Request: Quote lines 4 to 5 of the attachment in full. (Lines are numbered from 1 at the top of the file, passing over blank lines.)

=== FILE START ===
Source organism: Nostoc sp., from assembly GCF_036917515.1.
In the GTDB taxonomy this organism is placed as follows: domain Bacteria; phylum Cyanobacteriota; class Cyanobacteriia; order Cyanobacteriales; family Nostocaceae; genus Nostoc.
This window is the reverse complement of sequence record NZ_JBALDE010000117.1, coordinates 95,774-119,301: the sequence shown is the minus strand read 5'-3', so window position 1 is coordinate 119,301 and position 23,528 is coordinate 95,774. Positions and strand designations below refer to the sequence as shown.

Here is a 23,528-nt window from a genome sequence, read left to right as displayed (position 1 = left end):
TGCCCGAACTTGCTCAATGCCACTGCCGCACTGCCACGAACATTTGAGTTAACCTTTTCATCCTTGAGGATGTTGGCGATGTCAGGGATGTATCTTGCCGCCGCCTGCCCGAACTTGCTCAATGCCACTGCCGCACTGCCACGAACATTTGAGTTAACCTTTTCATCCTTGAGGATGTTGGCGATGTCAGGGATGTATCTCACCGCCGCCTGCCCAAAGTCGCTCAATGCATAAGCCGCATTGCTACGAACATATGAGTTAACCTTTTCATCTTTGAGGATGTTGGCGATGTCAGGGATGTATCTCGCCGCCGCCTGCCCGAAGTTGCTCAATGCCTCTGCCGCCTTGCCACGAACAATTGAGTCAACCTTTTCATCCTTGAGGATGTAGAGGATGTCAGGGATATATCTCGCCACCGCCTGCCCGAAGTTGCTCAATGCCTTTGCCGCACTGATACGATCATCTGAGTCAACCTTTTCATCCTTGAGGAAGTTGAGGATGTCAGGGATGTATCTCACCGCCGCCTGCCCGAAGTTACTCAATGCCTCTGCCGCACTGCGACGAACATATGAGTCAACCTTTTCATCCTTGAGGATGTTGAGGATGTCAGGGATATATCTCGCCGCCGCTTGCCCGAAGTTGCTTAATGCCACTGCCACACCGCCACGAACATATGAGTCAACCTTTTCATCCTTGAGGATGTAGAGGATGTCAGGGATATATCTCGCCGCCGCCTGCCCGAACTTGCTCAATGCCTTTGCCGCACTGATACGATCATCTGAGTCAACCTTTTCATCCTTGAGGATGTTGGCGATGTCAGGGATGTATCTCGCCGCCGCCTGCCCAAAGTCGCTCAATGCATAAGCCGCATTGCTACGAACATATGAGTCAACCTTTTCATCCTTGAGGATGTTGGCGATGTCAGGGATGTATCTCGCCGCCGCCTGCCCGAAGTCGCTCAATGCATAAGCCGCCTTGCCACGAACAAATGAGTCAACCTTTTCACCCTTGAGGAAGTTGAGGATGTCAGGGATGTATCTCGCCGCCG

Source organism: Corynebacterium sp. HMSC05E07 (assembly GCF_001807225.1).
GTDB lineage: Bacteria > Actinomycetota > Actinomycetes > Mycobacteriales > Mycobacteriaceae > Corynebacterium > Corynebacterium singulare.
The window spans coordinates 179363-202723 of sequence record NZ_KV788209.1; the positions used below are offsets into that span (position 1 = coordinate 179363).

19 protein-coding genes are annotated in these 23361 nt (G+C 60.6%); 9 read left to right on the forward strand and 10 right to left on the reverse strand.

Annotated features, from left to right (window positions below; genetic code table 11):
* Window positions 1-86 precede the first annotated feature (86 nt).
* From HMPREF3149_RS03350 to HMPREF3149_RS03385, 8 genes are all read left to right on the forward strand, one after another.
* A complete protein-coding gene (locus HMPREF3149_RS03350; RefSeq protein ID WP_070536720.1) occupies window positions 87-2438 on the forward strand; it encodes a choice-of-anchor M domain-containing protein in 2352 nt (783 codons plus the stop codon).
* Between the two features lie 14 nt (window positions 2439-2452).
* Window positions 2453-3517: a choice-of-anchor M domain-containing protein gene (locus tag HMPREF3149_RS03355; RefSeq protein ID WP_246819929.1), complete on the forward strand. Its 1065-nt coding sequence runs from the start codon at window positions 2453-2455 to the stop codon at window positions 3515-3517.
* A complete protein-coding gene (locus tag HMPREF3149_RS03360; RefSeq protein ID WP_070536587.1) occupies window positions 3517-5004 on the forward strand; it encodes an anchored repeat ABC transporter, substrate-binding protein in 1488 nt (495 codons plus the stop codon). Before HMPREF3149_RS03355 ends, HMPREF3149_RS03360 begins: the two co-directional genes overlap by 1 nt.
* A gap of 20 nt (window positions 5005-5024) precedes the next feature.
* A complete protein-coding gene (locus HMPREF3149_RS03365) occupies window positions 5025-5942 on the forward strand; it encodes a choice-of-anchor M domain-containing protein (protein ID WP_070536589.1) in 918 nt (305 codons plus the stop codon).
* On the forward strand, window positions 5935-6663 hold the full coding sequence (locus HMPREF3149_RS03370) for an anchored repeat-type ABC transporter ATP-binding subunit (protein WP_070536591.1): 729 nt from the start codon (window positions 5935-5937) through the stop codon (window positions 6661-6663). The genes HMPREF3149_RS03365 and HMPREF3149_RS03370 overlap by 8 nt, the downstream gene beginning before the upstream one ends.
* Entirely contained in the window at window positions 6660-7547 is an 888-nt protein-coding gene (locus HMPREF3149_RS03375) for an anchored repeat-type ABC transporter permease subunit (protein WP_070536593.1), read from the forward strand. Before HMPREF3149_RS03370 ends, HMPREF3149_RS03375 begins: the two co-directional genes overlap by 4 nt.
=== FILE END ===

Here is a 23,528-nt window from a genome sequence, read left to right as displayed (position 1 = left end):
TGCCCGAACTTGCTCAATGCCACTGCCGCACTGCCACGAACATTTGAGTTAACCTTTTCATCCTTGAGGATGTTGGCGATGTCAGGGATGTATCTTGCCGCCGCCTGCCCGAACTTGCTCAATGCCACTGCCGCACTGCCACGAACATTTGAGTTAACCTTTTCATCCTTGAGGATGTTGGCGATGTCAGGGATGTATCTCACCGCCGCCTGCCCAAAGTCGCTCAATGCATAAGCCGCATTGCTACGAACATATGAGTTAACCTTTTCATCTTTGAGGATGTTGGCGATGTCAGGGATGTATCTCGCCGCCGCCTGCCCGAAGTTGCTCAATGCCTCTGCCGCCTTGCCACGAACAATTGAGTCAACCTTTTCATCCTTGAGGATGTAGAGGATGTCAGGGATATATCTCGCCACCGCCTGCCCGAAGTTGCTCAATGCCTTTGCCGCACTGATACGATCATCTGAGTCAACCTTTTCATCCTTGAGGAAGTTGAGGATGTCAGGGATGTATCTCACCGCCGCCTGCCCGAAGTTACTCAATGCCTCTGCCGCACTGCGACGAACATATGAGTCAACCTTTTCATCCTTGAGGATGTTGAGGATGTCAGGGATATATCTCGCCGCCGCTTGCCCGAAGTTGCTTAATGCCACTGCCACACCGCCACGAACATATGAGTCAACCTTTTCATCCTTGAGGATGTAGAGGATGTCAGGGATATATCTCGCCGCCGCCTGCCCGAACTTGCTCAATGCCTTTGCCGCACTGATACGATCATCTGAGTCAACCTTTTCATCCTTGAGGATGTTGGCGATGTCAGGGATGTATCTCGCCGCCGCCTGCCCAAAGTCGCTCAATGCATAAGCCGCATTGCTACGAACATATGAGTCAACCTTTTCATCCTTGAGGATGTTGGCGATGTCAGGGATGTATCTCGCCGCCGCCTGCCCGAAGTCGCTCAATGCATAAGCCGCCTTGCCACGAACAAATGAGTCAACCTTTTCACCCTTGAGGAAGTTGAGGATGTCAGGGATGTATCTCGCCGCCG